Guggenheim Takes On TOTL, BOND

The money manager’s new active bond ETF will offer its own take on the Barclays Aggregate Index.

Reviewed by: Cinthia Murphy
Edited by: Cinthia Murphy

Guggenheim is launching today the Guggenheim Total Return Bond ETF (GTO), tapping into its deep fixed-income expertise to go head to head with Jeffrey Gundlach and PIMCO’s team in the active bond ETF space.

The fund, like Gundlach’s SPDR DoubleLine Total Return Tactical ETF (TOTL | C) and PIMCO’s PIMCO Total Return (BOND | B), will use the Barclays Aggregate Index as a guide for duration target and as the broad segment benchmark. However, it will pick its holdings based on a methodology that’s centered on behavioral finance—an approach to asset management in fixed income that’s pretty unique to Guggenheim. The core belief here is that investors value avoidance of loss more than they embrace alpha or outperformance.

“The way we build our portfolios is designed around this philosophical thought process, which is to pick up as much investment income as you can and make sure you don’t have losses,” said Anne Walsh, senior managing director and assistant chief investment officer for Guggenheim.

Different Looking Portfolios

“As a result, our portfolios look very different from benchmarks such as the Barclays Agg because the Agg is not designed to maximize your risk-adjusted total return opportunity,” Walsh said. “Our view is that there are a lot of other assets out there to be tapped into. In fact, there is about $37 trillion in the U.S. fixed-income market, and less than half of those securities are eligible for inclusion in the Barclays Agg.”

These assets include things like asset-backed securities, both commercial and corporate—no consumer paper, however—as well as bank loans, preferred securities and other corporate bonds, including high yield and municipal bonds.

The actual makeup of GTO’s portfolio will not be disclosed for another few days, as is often the case with new ETF launches, but we can take clues about its makeup from the firm’s mutual fund on which the ETF is based.

Mutual Fund Counterpart

The Guggenheim Total Return Bond Fund (GIBAX), with some $2.5 billion in assets, has relatively low interest rate sensitivity with duration that’s shorter than that of the Barclays Agg, and a 30-day yield of 5.22%.

Among the strategy’s top holdings are asset-backed securities—debt that’s typically backed by mortgages and other assets—comprising about a third of the portfolio. Corporate bonds and nonagency residential MBSs are also among the fund’s biggest allocations.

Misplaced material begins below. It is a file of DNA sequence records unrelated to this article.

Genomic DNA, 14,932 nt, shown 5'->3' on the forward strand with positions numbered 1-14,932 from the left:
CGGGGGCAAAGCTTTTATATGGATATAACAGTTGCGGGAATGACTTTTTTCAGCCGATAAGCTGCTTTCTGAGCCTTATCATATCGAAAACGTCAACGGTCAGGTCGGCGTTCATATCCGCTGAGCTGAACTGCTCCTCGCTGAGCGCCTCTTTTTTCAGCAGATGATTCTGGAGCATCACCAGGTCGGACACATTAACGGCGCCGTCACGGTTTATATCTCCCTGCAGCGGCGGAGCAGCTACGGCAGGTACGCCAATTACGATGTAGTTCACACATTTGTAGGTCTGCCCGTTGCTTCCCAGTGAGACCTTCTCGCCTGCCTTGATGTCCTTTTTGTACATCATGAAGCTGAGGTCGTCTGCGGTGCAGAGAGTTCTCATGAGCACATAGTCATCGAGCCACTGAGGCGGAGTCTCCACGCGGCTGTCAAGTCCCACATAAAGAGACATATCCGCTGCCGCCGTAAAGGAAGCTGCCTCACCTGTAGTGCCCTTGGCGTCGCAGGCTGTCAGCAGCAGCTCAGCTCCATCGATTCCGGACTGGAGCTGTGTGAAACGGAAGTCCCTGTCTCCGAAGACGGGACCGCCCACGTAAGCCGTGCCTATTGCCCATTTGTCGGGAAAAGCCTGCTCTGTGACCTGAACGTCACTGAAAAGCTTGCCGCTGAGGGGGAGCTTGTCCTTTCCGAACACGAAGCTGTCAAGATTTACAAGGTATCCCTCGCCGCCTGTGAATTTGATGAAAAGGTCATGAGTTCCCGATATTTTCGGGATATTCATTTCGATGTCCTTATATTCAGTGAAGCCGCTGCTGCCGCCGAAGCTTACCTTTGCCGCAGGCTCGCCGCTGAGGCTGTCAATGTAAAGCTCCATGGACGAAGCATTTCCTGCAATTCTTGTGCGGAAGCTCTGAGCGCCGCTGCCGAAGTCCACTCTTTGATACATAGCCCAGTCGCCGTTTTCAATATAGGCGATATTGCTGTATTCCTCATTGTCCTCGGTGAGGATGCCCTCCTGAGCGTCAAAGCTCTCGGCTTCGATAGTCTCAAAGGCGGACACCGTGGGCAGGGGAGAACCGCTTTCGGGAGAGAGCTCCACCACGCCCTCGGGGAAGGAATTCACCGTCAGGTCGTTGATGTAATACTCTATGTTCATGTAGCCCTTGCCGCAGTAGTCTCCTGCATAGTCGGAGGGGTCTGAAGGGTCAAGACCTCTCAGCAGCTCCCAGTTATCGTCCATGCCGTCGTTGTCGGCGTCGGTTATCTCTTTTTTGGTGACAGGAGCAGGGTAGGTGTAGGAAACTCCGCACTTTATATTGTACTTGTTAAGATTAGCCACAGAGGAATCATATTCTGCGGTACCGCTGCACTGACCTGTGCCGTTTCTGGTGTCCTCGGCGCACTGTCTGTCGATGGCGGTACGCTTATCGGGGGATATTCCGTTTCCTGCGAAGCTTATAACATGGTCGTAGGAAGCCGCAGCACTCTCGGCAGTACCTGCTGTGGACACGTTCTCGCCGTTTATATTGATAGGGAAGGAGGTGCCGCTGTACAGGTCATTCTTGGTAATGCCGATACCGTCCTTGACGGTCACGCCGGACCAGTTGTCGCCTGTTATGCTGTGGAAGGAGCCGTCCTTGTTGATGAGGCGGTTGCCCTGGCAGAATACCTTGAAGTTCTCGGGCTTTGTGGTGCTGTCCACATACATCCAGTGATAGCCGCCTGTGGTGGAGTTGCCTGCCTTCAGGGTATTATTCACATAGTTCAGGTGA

The mutual fund has a 0.84% expense ratio. The ETF wrapper costs 0.50%—slightly cheaper than both TOTL and BOND, both of which come with a 0.55% expense ratio.

Opportunity In Credit

Walsh, who—along with Scott Minerd, Jeffrey Abrams and James Michal—manages GTO, said that Guggenheim currently sees opportunity to pick up additional yield in spread products, “which have been widening in the last few weeks as we’ve seen the oil market, the China story and volatility in the stock market drive spreads wider, making it a really good time to buy into these segments that we feel will drive performance in the future.”

According to Walsh, the fixed-income market is revisiting what we saw happen in August 2011, when spreads widened significantly, particularly in the high-yield segment. Then, it turned out to be a great buying opportunity because fundamentals were good, she says. Now, that also seems to be the case.

That perspective, for the sake of comparison, is in stark contrast to that of Gundlach’s, who has steered clear of high-yield debt for some time.

Duration View

As for duration and views on interest rates, Walsh said Guggenheim Total Return strategies should continue to stay short the Agg duration target for the “foreseeable future,” especially with 10-year Treasurys yielding below 1.75%. An actual figure was not disclosed.

Still, that view is in line with competing TOTL and BOND, both of which have kept shorter duration than the Agg. TOTL, in this case, has had shorter duration than BOND and the Barclays Agg index since it came to market last year. Effective duration in TOTL, taking into account the fund’s cash position, is roughly 3.7 years. BOND has effective duration of about 4.5 years.

No Noteworthy Derivatives Use

Derivatives use should not be a trademark of GTO. For comparison, TOTL doesn’t rely on derivatives either, but BOND uses them heavily.

Guggenheim is a “cash bond buyer,” as Walsh puts it, meaning it doesn’t typically turn to derivatives when expressing its macro views. “We are not big derivatives users,” she said.

Contact Cinthia Murphy at [email protected].

Cinthia Murphy is head of digital experience, advocating for the user in all that does. She previously served as managing editor and writer for, specializing in ETF content and multimedia. Cinthia’s experience includes time at Dow Jones and former BridgeNews, covering commodity futures markets in Chicago and Brazil equities in Sao Paulo. She has a bachelor’s degree in journalism from the University of Missouri-Columbia.